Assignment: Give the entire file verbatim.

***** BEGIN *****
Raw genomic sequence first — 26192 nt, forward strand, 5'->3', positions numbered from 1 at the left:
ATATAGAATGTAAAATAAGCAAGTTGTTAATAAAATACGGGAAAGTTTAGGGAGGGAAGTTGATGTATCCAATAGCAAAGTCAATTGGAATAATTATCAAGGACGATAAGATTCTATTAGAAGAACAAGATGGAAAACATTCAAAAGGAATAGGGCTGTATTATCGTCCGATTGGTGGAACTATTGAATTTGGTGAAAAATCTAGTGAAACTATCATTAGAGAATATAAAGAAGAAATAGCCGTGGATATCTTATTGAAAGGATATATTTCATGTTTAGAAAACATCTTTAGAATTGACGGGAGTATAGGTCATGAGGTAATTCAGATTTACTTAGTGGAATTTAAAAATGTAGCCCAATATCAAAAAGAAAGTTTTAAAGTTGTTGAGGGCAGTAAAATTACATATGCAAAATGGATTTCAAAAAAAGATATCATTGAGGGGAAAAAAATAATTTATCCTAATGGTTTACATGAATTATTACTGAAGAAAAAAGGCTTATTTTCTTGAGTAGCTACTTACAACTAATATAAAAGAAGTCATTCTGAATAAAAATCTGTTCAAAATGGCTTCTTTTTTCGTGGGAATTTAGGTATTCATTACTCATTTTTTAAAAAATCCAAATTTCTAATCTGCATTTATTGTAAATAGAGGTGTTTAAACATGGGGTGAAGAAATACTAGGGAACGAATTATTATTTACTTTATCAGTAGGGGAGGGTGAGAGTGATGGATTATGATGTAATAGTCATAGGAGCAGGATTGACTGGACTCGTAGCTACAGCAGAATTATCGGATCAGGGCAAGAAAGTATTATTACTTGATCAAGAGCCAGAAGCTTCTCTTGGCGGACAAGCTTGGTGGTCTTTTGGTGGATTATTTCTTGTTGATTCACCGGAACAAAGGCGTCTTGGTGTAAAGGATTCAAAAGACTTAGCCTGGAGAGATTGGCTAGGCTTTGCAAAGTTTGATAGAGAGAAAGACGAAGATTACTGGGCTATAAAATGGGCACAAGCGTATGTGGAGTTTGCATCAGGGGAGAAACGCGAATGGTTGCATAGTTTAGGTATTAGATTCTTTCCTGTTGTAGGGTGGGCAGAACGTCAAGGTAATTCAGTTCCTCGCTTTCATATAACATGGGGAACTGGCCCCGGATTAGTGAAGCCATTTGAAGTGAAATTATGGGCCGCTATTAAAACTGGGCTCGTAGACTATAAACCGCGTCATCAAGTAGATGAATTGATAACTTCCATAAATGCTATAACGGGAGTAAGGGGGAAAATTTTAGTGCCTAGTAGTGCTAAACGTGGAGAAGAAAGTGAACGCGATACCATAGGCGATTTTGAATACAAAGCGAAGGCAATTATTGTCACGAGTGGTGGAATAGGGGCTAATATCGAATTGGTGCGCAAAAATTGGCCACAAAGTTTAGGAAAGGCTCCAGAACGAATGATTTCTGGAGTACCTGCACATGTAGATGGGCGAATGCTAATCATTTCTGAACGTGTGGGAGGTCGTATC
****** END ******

Raw genomic sequence first — 26192 nt, forward strand, 5'->3', positions numbered from 1 at the left:
ATATAGAATGTAAAATAAGCAAGTTGTTAATAAAATACGGGAAAGTTTAGGGAGGGAAGTTGATGTATCCAATAGCAAAGTCAATTGGAATAATTATCAAGGACGATAAGATTCTATTAGAAGAACAAGATGGAAAACATTCAAAAGGAATAGGGCTGTATTATCGTCCGATTGGTGGAACTATTGAATTTGGTGAAAAATCTAGTGAAACTATCATTAGAGAATATAAAGAAGAAATAGCCGTGGATATCTTATTGAAAGGATATATTTCATGTTTAGAAAACATCTTTAGAATTGACGGGAGTATAGGTCATGAGGTAATTCAGATTTACTTAGTGGAATTTAAAAATGTAGCCCAATATCAAAAAGAAAGTTTTAAAGTTGTTGAGGGCAGTAAAATTACATATGCAAAATGGATTTCAAAAAAAGATATCATTGAGGGGAAAAAAATAATTTATCCTAATGGTTTACATGAATTATTACTGAAGAAAAAAGGCTTATTTTCTTGAGTAGCTACTTACAACTAATATAAAAGAAGTCATTCTGAATAAAAATCTGTTCAAAATGGCTTCTTTTTTCGTGGGAATTTAGGTATTCATTACTCATTTTTTAAAAAATCCAAATTTCTAATCTGCATTTATTGTAAATAGAGGTGTTTAAACATGGGGTGAAGAAATACTAGGGAACGAATTATTATTTACTTTATCAGTAGGGGAGGGTGAGAGTGATGGATTATGATGTAATAGTCATAGGAGCAGGATTGACTGGACTCGTAGCTACAGCAGAATTATCGGATCAGGGCAAGAAAGTATTATTACTTGATCAAGAGCCAGAAGCTTCTCTTGGCGGACAAGCTTGGTGGTCTTTTGGTGGATTATTTCTTGTTGATTCACCGGAACAAAGGCGTCTTGGTGTAAAGGATTCAAAAGACTTAGCCTGGAGAGATTGGCTAGGCTTTGCAAAGTTTGATAGAGAGAAAGACGAAGATTACTGGGCTATAAAATGGGCACAAGCGTATGTGGAGTTTGCATCAGGGGAGAAACGCGAATGGTTGCATAGTTTAGGTATTAGATTCTTTCCTGTTGTAGGGTGGGCAGAACGTCAAGGTAATTCAGTTCCTCGCTTTCATATAACATGGGGAACTGGCCCCGGATTAGTGAAGCCATTTGAAGTGAAATTATGGGCCGCTATTAAAACTGGGCTCGTAGACTATAAACCGCGTCATCAAGTAGATGAATTGATAACTTCCATAAATGCTATAACGGGAGTAAGGGGGAAAATTTTAGTGCCTAGTAGTGCTAAACGTGGAGAAGAAAGTGAACGCGATACCATAGGCGATTTTGAATACAAAGCGAAGGCAATTATTGTCACGAGTGGTGGAATAGGGGCTAATATCGAATTGGTGCGCAAAAATTGGCCACAAAGTTTAGGAAAGGCTCCAGAACGAATGATTTCTGGAGTACCTGCACATGTAGATGGGCGAATGCTAATCATTTCTGAACGTGTGGGAGGTCGTATC